Wednesday, April 21, 2010

Remaining Engaged

I am finding it more and more difficult to stay connected to the political environment these days. It’s not that I don’t care, or that I am blissfully happy now that Obama is in office, obviously such is not the case. It’s that the political conversation has taken such a turn toward the inane and meaningless that it is difficult to remain engaged in it.

I don’t care about the “Tea Party” that the media and Internet is so fascinated by. I see them as a noisy minority of angry people, no two of whom are angry about the same thing. They cannot agree sufficiently with each other, let alone get affiliated with anyone outside of themselves, to accomplish anything that means anything.

I’m not interested in gloating and crowing about how self destructive the Republican party has become, nor in discussing the scope or meaning of its current “purge” of membership. It is out of power and will remain out of power until it can develop a coherent message on which to run.

Unlike Chris Matthews, I am neither surprised nor confused by politicians “pandering to their base” at the moment. He wonders why they are doing that when it will not win for them in a general election, apparently unaware that they are currently running in primary elections which they must survive before they can even think about the general election. Pandering to the base is exactly what they must do to win in the primary, and it rather astonishes me that he does not know that.

Of course “Chris Matthews is an Idiot” is a title I use frequently.

If you aren’t interested in the Tea Parties or flogging the Republications, the only thing left being discussed is who will win in November and a) I’m perfectly willing to wait and see who wins and b) I recognize that it doesn’t matter in the least who wins.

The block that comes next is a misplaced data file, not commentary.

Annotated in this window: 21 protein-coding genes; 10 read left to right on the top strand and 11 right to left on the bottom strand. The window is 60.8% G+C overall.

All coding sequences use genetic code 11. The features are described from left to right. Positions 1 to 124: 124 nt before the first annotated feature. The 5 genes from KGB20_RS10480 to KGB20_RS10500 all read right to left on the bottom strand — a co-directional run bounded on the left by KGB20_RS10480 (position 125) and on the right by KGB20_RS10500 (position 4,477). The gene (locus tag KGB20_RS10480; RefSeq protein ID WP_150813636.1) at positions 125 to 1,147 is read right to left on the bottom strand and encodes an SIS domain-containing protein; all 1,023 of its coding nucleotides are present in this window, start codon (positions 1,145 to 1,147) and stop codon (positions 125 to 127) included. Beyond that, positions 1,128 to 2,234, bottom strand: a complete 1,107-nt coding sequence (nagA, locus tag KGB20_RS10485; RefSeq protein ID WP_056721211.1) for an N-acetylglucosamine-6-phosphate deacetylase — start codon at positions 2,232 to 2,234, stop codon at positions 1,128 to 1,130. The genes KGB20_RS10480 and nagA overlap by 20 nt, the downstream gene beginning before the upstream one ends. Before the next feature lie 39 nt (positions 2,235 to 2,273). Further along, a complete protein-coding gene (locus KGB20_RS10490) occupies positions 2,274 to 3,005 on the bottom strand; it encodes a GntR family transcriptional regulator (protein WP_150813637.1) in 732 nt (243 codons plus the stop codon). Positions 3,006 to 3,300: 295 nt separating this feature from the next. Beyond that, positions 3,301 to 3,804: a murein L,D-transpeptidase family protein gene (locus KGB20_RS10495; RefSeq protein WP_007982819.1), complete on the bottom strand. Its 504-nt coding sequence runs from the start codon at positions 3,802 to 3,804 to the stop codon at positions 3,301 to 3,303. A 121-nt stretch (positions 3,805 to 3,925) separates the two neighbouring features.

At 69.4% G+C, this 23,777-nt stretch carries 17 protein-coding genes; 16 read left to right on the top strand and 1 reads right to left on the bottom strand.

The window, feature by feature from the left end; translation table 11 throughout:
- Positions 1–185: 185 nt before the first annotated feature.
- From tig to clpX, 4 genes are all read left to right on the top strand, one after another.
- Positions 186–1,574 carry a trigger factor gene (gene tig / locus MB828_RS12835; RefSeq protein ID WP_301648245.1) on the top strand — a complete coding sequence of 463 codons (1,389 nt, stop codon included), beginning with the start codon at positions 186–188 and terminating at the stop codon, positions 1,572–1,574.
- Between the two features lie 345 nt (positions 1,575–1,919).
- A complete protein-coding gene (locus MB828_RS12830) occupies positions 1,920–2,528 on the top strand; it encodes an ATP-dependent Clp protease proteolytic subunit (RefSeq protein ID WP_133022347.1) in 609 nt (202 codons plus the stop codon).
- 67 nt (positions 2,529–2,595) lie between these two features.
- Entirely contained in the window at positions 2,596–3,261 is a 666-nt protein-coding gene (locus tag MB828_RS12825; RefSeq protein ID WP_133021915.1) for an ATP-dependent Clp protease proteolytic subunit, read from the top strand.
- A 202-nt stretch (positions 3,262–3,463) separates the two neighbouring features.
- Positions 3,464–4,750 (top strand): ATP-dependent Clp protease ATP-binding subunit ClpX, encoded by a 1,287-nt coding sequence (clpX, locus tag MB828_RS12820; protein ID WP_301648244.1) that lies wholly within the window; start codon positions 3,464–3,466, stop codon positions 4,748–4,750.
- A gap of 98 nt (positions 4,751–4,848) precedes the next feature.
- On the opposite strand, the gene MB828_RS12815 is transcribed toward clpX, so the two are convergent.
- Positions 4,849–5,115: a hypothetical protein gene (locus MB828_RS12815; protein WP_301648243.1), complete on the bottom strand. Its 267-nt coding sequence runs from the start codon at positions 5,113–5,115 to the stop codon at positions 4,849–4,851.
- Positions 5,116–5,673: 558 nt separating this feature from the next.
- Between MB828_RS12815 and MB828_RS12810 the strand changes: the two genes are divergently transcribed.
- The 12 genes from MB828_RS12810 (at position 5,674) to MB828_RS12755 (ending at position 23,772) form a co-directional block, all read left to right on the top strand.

Remember the election of 2006, when Democrats won both houses of Congress and everything was going to change? We were at long last going to bring to an end the horror of the endless war in Iraq, right? We got the “surge” of 2007; acquiesced to and funded by a Democratic Congress.

The Democrats brought us “health care reform” did they? They provided health insurance for William Mann of Pittsburgh, for which the government pays $2756 while he must contribute $1845 per year. He says he cannot afford that and will pay the smaller fine.

“I just can’t put that kind of money out for a ‘maybe’ — maybe I’ll get sick and use it,” said Mr. Mann, who makes just over $25,000 a year as an administrative assistant at a small wine distribution company. “That’s a lot of money. The people who make all these decisions don’t live like the way I do,” Mr. Mann added, echoing other uninsured people in his income group. “They don’t live like the rest of us.”

Whether the elite governing class labels itself Democrat or Republican is a matter of little moment. They don’t live like the rest of us.

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